Person of the Century
Epcot Archives

Who is the Person of the Century? We may never know.

I recently received the following email:

Dear Lou...
I remember casting a vote in Epcot somewhere for the Man of the Millennium or something like that... what was that for?

Ah, yes…. EPCOT Center in the early 1990s… I remember it, well... for the most part, anyway.

EPCOT Center (yes, that's what is was called back then), was still trying to define itself. Far from being the fantasy world that the Magic Kingdom laid claim to be, it was a character-less, shiny compilation of pavilions which seemed to focus less on entertaining than they were informing. "So, wait a second, mom… you're taking me to Walt Disney World to LEARN?! It's my summer vacation!" Well, that was part of Disney's new park's problem - how to convince people that it wasn't part educational and part world's fair.

One of the things Disney wanted to do with their "new" park was add a dimension that the Magic Kingdom did not posses (save for maybe firing a rifle at the Frontierland Shootin' Arcade) - being interactive. So, in an effort to give Guests a more hands-on experience, many of the pavilions and attractions had exhibits which allowed Guests to touch and control. In fact, they had an entire pavilion devoted solely to these type of exhibits, while still demonstrating the modern technologies that Future World aimed to showcase.

CommuniCore (short for Community Core), was located behind Spaceship Earth in two buildings, and in 1994, was transformed into what is now Innoventions. Presented by Bell Systems, it featured a number of interactive, "futuristic" exhibits highlighting advances in networking, communications, computers and more. In CommuniCore West featured demonstrations of travel services from American Express, Exxon's Energy Exchange, and an ongoing, interactive poll with quite a grandiose title.

On January 14, 1990, guests could begin to cast their vote in CommuniCore for the "Person of the Century," from a list of 89 nominees. Conducted at various kiosks, the poll asked visitors to cast votes based on who they felt was the most influential person over the past 90 years. Some of the nominees included Thomas Edison, Mikhail Gorbachev, Michael Jackson, Lucille Ball, Winston Churchill, Marie Curie, Martin Luther King, Jr., and Mother Theresa. Guests could also (for a short time), write in their own nominations.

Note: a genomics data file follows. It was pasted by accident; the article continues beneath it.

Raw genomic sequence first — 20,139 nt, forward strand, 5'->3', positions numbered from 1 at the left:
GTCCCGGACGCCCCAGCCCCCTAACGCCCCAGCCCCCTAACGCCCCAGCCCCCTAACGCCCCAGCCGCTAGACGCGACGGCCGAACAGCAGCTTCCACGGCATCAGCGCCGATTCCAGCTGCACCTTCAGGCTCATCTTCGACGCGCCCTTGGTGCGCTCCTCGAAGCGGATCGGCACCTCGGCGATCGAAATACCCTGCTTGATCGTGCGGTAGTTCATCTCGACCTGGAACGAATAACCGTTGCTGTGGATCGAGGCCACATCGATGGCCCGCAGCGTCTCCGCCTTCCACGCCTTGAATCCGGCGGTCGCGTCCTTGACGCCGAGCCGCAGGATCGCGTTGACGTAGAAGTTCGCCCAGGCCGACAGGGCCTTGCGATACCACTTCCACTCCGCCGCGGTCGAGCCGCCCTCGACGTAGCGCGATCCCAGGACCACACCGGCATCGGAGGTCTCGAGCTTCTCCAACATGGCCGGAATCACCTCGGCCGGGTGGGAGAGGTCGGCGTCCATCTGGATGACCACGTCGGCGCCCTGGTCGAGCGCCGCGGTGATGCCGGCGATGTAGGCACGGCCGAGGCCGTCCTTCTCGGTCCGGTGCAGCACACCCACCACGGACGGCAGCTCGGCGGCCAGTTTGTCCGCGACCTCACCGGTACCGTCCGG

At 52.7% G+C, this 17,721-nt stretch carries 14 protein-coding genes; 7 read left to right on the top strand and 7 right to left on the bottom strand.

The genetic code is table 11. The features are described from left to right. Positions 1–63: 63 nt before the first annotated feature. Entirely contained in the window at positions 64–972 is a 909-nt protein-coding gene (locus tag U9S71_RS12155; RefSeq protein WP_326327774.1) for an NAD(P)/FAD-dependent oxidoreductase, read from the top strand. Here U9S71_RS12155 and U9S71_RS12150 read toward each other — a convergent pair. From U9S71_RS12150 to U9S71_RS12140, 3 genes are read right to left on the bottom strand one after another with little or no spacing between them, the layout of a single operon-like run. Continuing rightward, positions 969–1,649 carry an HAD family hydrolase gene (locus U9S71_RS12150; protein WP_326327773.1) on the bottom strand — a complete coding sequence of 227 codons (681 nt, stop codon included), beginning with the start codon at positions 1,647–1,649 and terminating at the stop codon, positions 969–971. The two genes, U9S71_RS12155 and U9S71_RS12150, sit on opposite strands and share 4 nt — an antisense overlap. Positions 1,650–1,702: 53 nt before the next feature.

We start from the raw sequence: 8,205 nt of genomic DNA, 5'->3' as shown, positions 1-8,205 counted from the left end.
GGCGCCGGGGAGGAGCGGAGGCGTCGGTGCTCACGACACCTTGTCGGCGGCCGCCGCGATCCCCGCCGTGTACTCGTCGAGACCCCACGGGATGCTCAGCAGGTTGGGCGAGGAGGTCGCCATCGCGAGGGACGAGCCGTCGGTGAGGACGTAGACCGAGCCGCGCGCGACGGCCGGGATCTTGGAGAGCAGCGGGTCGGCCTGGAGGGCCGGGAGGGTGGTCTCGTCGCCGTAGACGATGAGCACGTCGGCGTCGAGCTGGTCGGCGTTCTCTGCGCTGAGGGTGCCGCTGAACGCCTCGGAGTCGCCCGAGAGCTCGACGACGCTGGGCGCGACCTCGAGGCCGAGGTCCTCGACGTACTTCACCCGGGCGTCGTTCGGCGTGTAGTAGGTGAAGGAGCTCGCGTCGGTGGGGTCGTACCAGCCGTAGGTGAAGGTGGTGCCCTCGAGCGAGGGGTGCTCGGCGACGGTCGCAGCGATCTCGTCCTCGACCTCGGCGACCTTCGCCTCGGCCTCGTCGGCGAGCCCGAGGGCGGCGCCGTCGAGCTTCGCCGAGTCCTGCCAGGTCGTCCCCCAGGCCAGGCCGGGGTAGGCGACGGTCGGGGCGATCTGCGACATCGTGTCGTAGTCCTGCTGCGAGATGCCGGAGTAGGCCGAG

Just 4 months after the voting began, Disney announced what nominees were leading the voting. In alphabetical order, they were: the Beatles, Winston Churchill, Walt Disney, Thomas Edison, Albert Einstein, Henry Ford, Mikhail Gorbachev, John F. Kennedy, Martin Luther King Jr. and Franklin D. Roosevelt.

The poll was supposed to run until January 1, 2000, when Michael Eisner would announce the winner in a television special. Had the recipient no longer been alive, he would have given the award to his or her descendants. However, after a little more than a year, the machines were unceremoniously removed from Communicore, and the "Person of the Century" voting disappeared faster than... well... FAST!

Rumors surrounded the demise of the "Person of the Century" award. Many people credit the "write-ins" by guests which included themselves, "Bugs Bunny," and I'm sure you can only imagine what other interesting votes were cast. The real reason the voting booths were removed is thanks to none other than the Cast Members themselves! The story goes like this: The employees... I mean, "Cast Members" at Epcot thought it would be funny if they all wrote-in the same person's name - allegedly of another Cast Member. Well, I guess these guys had a lot of free time, because before you know it, the write-ins got out of hand and their phantom nominee was moving high up the rankings - and FAST! Well, it wasn't long before Disney execs found out about this, and needless to say, they weren't pleased. Things only got worse when they found out that although they could remove the mystery name, they would also wipe out the rest of the 18 months' worth of votes! So, hoping that no one would notice and no one would ever ask - Disney literally pulled the plug on the whole thing in March of 1991!

Sadly and even more strangely, Disney never commented on the poll, the "winner" or even who a projected winner may have been.

By Lou Mongello
Author of the "Walt Disney World Trivia Book: Secrets, History & Fun Facts Behind the Magic"